Sean Gallagher, Ars Technical IT Editor, wrote last week about Africa and cloud-based services. Generally speaking, there are vast areas of Africa with no or very limited Internet access. What is available is cost prohibitive. There is a serious lack of wired infrastructure within and across most of the countries. And then there are the power outages that occur without warning and may last for days at a time.
So people have turned to mobile phones. Gallagher notes, “Out of the one billion people in Africa, only an estimated 140 million use the Internet, but over 600 million use mobile phones, according to data from the World Bank.”
One result has been broad adoption of mobile application services. Forty percent of the adult population in Kenya uses a mobile payment system to transfer money. Another mobile application in the works is a mobile health platform. Applications such as iCow are popular with farmers. The advantage to mobile applications in Africa – which could translate into advantages in the United States – include the ability to recharge when electricity is available and access Web content even when electricity is down.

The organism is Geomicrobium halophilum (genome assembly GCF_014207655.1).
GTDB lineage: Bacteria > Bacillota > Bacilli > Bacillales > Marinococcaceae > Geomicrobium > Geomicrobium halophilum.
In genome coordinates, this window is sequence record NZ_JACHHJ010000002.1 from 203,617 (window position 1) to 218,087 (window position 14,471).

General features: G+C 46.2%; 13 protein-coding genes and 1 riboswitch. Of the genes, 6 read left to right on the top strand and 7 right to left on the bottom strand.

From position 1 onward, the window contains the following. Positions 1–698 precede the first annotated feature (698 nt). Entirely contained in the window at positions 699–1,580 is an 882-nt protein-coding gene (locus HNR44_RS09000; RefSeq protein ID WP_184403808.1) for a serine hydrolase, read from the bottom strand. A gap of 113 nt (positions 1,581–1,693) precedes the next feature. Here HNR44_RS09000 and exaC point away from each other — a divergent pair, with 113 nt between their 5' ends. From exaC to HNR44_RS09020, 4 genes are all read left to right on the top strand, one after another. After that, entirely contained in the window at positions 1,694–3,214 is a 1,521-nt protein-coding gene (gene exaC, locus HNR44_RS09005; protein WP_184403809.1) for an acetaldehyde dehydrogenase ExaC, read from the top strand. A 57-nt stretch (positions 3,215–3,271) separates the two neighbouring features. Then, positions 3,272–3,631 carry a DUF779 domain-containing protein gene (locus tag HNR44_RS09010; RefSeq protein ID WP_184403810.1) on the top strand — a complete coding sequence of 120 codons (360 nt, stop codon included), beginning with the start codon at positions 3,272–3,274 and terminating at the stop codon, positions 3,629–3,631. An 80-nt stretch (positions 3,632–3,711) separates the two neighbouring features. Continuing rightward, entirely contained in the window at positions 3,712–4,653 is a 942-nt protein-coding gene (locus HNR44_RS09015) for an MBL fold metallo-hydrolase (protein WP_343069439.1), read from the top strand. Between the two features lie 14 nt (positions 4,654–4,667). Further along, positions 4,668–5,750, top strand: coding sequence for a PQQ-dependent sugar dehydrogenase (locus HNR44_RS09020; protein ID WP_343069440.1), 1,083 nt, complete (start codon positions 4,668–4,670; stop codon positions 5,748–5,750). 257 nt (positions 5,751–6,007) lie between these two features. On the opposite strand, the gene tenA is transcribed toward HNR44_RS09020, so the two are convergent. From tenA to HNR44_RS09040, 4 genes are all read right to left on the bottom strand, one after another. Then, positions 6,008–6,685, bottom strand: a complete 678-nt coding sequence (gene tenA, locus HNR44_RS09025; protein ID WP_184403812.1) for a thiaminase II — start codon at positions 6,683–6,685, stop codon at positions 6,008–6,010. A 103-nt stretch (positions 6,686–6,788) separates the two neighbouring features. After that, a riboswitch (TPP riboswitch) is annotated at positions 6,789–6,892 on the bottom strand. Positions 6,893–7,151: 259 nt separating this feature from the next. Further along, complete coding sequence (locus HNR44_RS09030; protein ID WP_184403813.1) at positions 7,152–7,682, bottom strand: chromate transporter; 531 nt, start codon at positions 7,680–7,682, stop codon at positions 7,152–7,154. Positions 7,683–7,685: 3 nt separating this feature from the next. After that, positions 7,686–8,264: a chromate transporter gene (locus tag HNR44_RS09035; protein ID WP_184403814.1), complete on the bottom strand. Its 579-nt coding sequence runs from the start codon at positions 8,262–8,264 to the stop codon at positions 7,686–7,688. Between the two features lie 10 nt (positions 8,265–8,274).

Mr. Gallagher also noted that a lot of cloud applications are being offered for mobile devices rather than as Web-based interfaces (i.e. not for your desktop). His parting comment sounds a lot like what we say about Extension: success is built on paying attention to local needs.
The American Red Cross has been collaborating on mobile phone applications since 2010. The newest application is First Aid for iPhone and Android.
Is EDEN moving in this new direction? I think so. For instance, Becky Koch and her colleagues in North Dakota have released three mobile applications in the past year. They are: Heating Fuel Comparison, Winter Survival Kit, and Disaster Recovery Log. The first two are available for Android and iPhones, while the Disaster Recovery Log is available for Androids. Kim Cassel, SDSU Extension, is also working on a mobile application.
What’s your idea for a mobile application?